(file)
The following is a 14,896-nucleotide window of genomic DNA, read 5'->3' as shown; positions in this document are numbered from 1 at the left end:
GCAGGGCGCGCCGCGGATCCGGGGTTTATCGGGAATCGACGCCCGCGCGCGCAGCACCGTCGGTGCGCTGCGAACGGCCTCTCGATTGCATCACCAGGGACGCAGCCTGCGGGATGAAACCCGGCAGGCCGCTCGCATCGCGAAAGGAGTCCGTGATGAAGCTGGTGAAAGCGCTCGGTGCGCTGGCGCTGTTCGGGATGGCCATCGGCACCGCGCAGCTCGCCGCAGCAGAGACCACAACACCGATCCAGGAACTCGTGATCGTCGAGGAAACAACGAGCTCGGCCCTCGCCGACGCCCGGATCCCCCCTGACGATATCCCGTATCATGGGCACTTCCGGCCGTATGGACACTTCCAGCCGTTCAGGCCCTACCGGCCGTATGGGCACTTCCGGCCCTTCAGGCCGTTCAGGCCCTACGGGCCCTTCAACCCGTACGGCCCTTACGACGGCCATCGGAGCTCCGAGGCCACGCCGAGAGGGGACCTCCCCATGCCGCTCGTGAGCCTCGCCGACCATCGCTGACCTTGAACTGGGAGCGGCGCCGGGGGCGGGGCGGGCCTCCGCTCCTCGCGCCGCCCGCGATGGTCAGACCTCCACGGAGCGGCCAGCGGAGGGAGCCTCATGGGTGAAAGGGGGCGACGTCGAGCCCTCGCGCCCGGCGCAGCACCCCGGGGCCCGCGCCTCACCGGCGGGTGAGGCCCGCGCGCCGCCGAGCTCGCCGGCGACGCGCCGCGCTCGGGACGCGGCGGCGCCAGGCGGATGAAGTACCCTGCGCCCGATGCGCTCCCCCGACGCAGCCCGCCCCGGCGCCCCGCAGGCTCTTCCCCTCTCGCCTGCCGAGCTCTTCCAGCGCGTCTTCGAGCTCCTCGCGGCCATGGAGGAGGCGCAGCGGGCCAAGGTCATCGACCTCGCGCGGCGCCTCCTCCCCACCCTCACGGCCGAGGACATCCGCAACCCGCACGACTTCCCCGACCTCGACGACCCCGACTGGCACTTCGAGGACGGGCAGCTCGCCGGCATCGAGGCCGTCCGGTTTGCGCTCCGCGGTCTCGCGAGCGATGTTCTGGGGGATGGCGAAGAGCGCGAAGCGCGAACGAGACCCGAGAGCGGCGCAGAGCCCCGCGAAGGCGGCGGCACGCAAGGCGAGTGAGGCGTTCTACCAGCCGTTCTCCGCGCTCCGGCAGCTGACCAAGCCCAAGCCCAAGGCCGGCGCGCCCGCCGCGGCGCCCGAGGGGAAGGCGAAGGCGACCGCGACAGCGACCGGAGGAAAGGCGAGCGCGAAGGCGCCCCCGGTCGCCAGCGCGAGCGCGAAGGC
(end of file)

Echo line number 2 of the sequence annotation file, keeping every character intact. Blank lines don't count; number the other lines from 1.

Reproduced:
GCAGGGCGCGCCGCGGATCCGGGGTTTATCGGGAATCGACGCCCGCGCGCGCAGCACCGTCGGTGCGCTGCGAACGGCCTCTCGATTGCATCACCAGGGACGCAGCCTGCGGGATGAAACCCGGCAGGCCGCTCGCATCGCGAAAGGAGTCCGTGATGAAGCTGGTGAAAGCGCTCGGTGCGCTGGCGCTGTTCGGGATGGCCATCGGCACCGCGCAGCTCGCCGCAGCAGAGACCACAACACCGATCCAGGAACTCGTGATCGTCGAGGAAACAACGAGCTCGGCCCTCGCCGACGCCCGGATCCCCCCTGACGATATCCCGTATCATGGGCACTTCCGGCCGTATGGACACTTCCAGCCGTTCAGGCCCTACCGGCCGTATGGGCACTTCCGGCCCTTCAGGCCGTTCAGGCCCTACGGGCCCTTCAACCCGTACGGCCCTTACGACGGCCATCGGAGCTCCGAGGCCACGCCGAGAGGGGACCTCCCCATGCCGCTCGTGAGCCTCGCCGACCATCGCTGACCTTGAACTGGGAGCGGCGCCGGGGGCGGGGCGGGCCTCCGCTCCTCGCGCCGCCCGCGATGGTCAGACCTCCACGGAGCGGCCAGCGGAGGGAGCCTCATGGGTGAAAGGGGGCGACGTCGAGCCCTCGCGCCCGGCGCAGCACCCCGGGGCCCGCGCCTCACCGGCGGGTGAGGCCCGCGCGCCGCCGAGCTCGCCGGCGACGCGCCGCGCTCGGGACGCGGCGGCGCCAGGCGGATGAAGTACCCTGCGCCCGATGCGCTCCCCCGACGCAGCCCGCCCCGGCGCCCCGCAGGCTCTTCCCCTCTCGCCTGCCGAGCTCTTCCAGCGCGTCTTCGAGCTCCTCGCGGCCATGGAGGAGGCGCAGCGGGCCAAGGTCATCGACCTCGCGCGGCGCCTCCTCCCCACCCTCACGGCCGAGGACATCCGCAACCCGCACGACTTCCCCGACCTCGACGACCCCGACTGGCACTTCGAGGACGGGCAGCTCGCCGGCATCGAGGCCGTCCGGTTTGCGCTCCGCGGTCTCGCGAGCGATGTTCTGGGGGATGGCGAAGAGCGCGAAGCGCGAACGAGACCCGAGAGCGGCGCAGAGCCCCGCGAAGGCGGCGGCACGCAAGGCGAGTGAGGCGTTCTACCAGCCGTTCTCCGCGCTCCGGCAGCTGACCAAGCCCAAGCCCAAGGCCGGCGCGCCCGCCGCGGCGCCCGAGGGGAAGGCGAAGGCGACCGCGACAGCGACCGGAGGAAAGGCGAGCGCGAAGGCGCCCCCGGTCGCCAGCGCGAGCGCGAAGGC